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Steelers Trades: Moving down in the first round can have big advantages

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The Steelers moved down to take one of the most important players in team history.

Ronald Martinez

With the annual NFL Draft on the horizon, it brings to mind some maneuvering that paid huge dividends for all involved, while others just didn't pan out for any teams or the players who were traded.

PITTSBURGH -- The 2001 NFL Draft was a big one for the Pittsburgh Steelers with the emphasis on "big.''

The Steelers traded down in the first round, sending their pick -- No. 16 overall -- to the New York Jets to secure the No. 19 spot. The Steelers also received a fourth- and sixth-round pick from the Jets, but those selections paled in comparison to what the Steelers got in the first round.

They selected humongous nose tackle Casey Hampton, "The Big Snack,'' from Texas with the 19th overall pick in the first round. Hampton was born to play nose tackle in the three-four defense, and he was a cornerstone there for the Steelers from his rookie season in 2001 through the 2012 campaign. He was not re-signed after that and did not play in the NFL this past season.

With the other two selections from the Jets in 2001 -- the 111th overall pick in the fourth round and 181st in round six, respectively -- the Steelers drafted offensive lineman Mathias Nkwenti and defensive end Rodney Bailey. Nkwenti lasted just three seasons in the league, all with the Steelers, and played in two games. Bailey was a solid player in the league, a seven-year NFL veteran, but neither made an impact like the powerhouse Hampton.

He was a five-time Pro Bowl selection at a position that does not get many accolades. Hampton played in three Super Bowls with the Steelers with two victories and was a co-MVP for the team in 2005. He was a member of the club's all-time team and generally was a good-natured guy. In his final season, Hampton received the Art Rooney trophy from the Pittsburgh sports writers, an accolade given to the media good-guy, a go-to guy in the locker room. Hampton rarely disappointed when he took the time to do interviews.

Bailey played three seasons with the Steelers after they drafted him (2001-03). He was with the New England Patriots in 2004 and played for the Seattle Seahawks in '05. The Steelers reacquired him for the 2006 season, and he moved on to the Arizona Cardinals for the 2007 campaign before retiring from the league after seven seasons.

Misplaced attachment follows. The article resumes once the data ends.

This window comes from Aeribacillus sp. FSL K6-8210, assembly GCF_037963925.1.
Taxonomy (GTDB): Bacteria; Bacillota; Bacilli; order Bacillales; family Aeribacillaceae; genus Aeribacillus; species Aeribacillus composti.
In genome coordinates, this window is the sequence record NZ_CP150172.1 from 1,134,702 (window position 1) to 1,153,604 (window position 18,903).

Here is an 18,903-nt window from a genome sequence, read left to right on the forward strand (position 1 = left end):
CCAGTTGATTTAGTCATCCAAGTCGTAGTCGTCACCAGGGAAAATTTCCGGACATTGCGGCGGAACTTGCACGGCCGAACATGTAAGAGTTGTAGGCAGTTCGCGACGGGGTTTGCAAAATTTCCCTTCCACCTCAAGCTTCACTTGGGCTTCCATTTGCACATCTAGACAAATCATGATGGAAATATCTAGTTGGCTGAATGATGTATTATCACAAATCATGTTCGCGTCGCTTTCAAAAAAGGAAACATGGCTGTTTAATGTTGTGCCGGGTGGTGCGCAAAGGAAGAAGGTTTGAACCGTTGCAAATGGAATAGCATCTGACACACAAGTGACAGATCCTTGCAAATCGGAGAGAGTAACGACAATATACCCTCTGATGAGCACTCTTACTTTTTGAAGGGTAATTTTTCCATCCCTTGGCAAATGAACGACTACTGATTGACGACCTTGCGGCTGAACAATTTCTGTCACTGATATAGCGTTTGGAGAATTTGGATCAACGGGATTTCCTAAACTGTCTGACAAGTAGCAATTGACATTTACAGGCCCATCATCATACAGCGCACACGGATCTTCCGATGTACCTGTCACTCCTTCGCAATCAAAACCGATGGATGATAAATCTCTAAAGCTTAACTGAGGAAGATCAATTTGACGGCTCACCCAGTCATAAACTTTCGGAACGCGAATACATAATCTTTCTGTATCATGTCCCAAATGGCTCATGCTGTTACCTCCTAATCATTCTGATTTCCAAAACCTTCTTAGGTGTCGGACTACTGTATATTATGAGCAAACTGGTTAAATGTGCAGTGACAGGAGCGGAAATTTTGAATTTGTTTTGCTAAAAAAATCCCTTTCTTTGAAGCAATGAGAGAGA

Bailey's play only added to the success of the trade for the Steelers, but it was Hampton who was the key. With the 16th overall pick, the Jets selected wideout Santana Moss. He lasted four seasons with the Jets and had one big year, 74 catches for 1,105 yards and 10 touchdowns. Moss moved on to the Washington Redskins in 2005 and has played nine seasons in the nation's capital. He had three terrific seasons (2008-10), but his numbers have fallen off of late.

During those three years, Moss tallied 242 catches for 3,061 yards and 15 touchdowns. In 13 NFL seasons, Moss has played in 187 games and has 722 catches for 10,167 yards and 66 touchdowns.

During his 12-year tenure with the Steelers, Hampton was a force in the middle of the D-line, a lynchpin for the top-rated defense in the NFL. He was the main reason opposing teams found it difficult to run against the Steelers. He plugged several holes in the line with his quickness and girth. And at 6-foot-1 and an estimated 350 pounds, Hampton was tough to move. He usually had 2-3 opposing players trying to block him, generally a guard and center, but occasionally a running back got involved as well.

Hampton didn't have high sack or tackle numbers, but that wasn't his job. He could play off blocks and make plays on occasion, but mostly he took up space and allowed the Steelers linebackers and secondary guys to come up to make the plays. He also was durable.

Other than the 2004 season when he suffered a season-ending knee injury after six games, Hampton missed just nine games, playing 167 of a possible 176 games. He started 11 games as a rookie, but after that he started nearly every game that he played (154 starts in 157 games).

With the NFL gearing more toward the passing game, however, teams primarily play with additional defensive backs. So, players like Hampton are relegated to playing just one down, for the most part. That, the exorbitant salary that he would have commanded and the emergence of backup Steve McLendon are the reasons that Hampton was not re-signed.

The Steelers might have over-estimated McLendon's readiness to be a full-time player, but they still believe he can be a solid NFL nose tackle. One thing is certain, however. He is not and might never be Casey Hampton.